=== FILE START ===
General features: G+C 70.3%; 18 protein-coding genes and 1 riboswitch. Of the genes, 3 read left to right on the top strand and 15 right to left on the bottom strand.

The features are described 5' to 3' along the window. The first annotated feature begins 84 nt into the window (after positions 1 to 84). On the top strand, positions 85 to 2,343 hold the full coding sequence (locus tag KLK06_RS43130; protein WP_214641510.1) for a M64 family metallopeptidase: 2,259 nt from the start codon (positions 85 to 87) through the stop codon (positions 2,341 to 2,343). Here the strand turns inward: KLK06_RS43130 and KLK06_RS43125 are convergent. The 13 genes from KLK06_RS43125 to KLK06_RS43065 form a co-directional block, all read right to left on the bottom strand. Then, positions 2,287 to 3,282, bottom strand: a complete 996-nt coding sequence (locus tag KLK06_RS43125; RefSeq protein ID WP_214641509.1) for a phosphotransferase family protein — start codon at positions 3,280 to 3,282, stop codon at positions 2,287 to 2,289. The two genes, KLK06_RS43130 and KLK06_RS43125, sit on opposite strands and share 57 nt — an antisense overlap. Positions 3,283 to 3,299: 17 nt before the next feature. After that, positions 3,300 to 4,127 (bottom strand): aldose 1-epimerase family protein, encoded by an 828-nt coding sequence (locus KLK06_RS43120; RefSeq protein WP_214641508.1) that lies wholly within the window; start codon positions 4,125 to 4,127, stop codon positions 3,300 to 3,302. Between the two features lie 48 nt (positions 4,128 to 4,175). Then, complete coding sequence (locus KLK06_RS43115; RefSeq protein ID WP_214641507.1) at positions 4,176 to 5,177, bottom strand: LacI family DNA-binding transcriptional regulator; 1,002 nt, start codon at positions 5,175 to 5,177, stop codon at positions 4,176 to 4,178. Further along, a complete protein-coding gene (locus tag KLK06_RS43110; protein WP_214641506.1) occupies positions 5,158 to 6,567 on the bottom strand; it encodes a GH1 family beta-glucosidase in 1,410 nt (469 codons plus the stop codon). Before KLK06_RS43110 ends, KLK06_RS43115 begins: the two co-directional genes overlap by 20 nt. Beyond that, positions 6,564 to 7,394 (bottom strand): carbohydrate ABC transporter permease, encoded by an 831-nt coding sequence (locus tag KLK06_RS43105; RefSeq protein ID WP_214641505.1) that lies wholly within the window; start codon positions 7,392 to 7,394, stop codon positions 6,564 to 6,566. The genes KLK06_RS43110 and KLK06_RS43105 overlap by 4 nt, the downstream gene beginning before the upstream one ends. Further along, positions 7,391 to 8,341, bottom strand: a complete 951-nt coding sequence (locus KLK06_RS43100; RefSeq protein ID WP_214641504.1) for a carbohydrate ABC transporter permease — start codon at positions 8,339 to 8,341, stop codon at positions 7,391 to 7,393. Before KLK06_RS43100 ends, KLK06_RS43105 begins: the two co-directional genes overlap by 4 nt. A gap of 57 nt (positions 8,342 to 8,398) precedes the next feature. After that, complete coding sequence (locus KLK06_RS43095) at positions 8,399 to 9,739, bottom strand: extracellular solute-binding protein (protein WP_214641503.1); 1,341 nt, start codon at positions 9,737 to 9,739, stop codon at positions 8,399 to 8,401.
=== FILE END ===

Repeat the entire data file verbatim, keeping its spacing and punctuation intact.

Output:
General features: G+C 70.3%; 18 protein-coding genes and 1 riboswitch. Of the genes, 3 read left to right on the top strand and 15 right to left on the bottom strand.

The features are described 5' to 3' along the window. The first annotated feature begins 84 nt into the window (after positions 1 to 84). On the top strand, positions 85 to 2,343 hold the full coding sequence (locus tag KLK06_RS43130; protein WP_214641510.1) for a M64 family metallopeptidase: 2,259 nt from the start codon (positions 85 to 87) through the stop codon (positions 2,341 to 2,343). Here the strand turns inward: KLK06_RS43130 and KLK06_RS43125 are convergent. The 13 genes from KLK06_RS43125 to KLK06_RS43065 form a co-directional block, all read right to left on the bottom strand. Then, positions 2,287 to 3,282, bottom strand: a complete 996-nt coding sequence (locus tag KLK06_RS43125; RefSeq protein ID WP_214641509.1) for a phosphotransferase family protein — start codon at positions 3,280 to 3,282, stop codon at positions 2,287 to 2,289. The two genes, KLK06_RS43130 and KLK06_RS43125, sit on opposite strands and share 57 nt — an antisense overlap. Positions 3,283 to 3,299: 17 nt before the next feature. After that, positions 3,300 to 4,127 (bottom strand): aldose 1-epimerase family protein, encoded by an 828-nt coding sequence (locus KLK06_RS43120; RefSeq protein WP_214641508.1) that lies wholly within the window; start codon positions 4,125 to 4,127, stop codon positions 3,300 to 3,302. Between the two features lie 48 nt (positions 4,128 to 4,175). Then, complete coding sequence (locus KLK06_RS43115; RefSeq protein ID WP_214641507.1) at positions 4,176 to 5,177, bottom strand: LacI family DNA-binding transcriptional regulator; 1,002 nt, start codon at positions 5,175 to 5,177, stop codon at positions 4,176 to 4,178. Further along, a complete protein-coding gene (locus tag KLK06_RS43110; protein WP_214641506.1) occupies positions 5,158 to 6,567 on the bottom strand; it encodes a GH1 family beta-glucosidase in 1,410 nt (469 codons plus the stop codon). Before KLK06_RS43110 ends, KLK06_RS43115 begins: the two co-directional genes overlap by 20 nt. Beyond that, positions 6,564 to 7,394 (bottom strand): carbohydrate ABC transporter permease, encoded by an 831-nt coding sequence (locus tag KLK06_RS43105; RefSeq protein ID WP_214641505.1) that lies wholly within the window; start codon positions 7,392 to 7,394, stop codon positions 6,564 to 6,566. The genes KLK06_RS43110 and KLK06_RS43105 overlap by 4 nt, the downstream gene beginning before the upstream one ends. Further along, positions 7,391 to 8,341, bottom strand: a complete 951-nt coding sequence (locus KLK06_RS43100; RefSeq protein ID WP_214641504.1) for a carbohydrate ABC transporter permease — start codon at positions 8,339 to 8,341, stop codon at positions 7,391 to 7,393. Before KLK06_RS43100 ends, KLK06_RS43105 begins: the two co-directional genes overlap by 4 nt. A gap of 57 nt (positions 8,342 to 8,398) precedes the next feature. After that, complete coding sequence (locus KLK06_RS43095) at positions 8,399 to 9,739, bottom strand: extracellular solute-binding protein (protein WP_214641503.1); 1,341 nt, start codon at positions 9,737 to 9,739, stop codon at positions 8,399 to 8,401.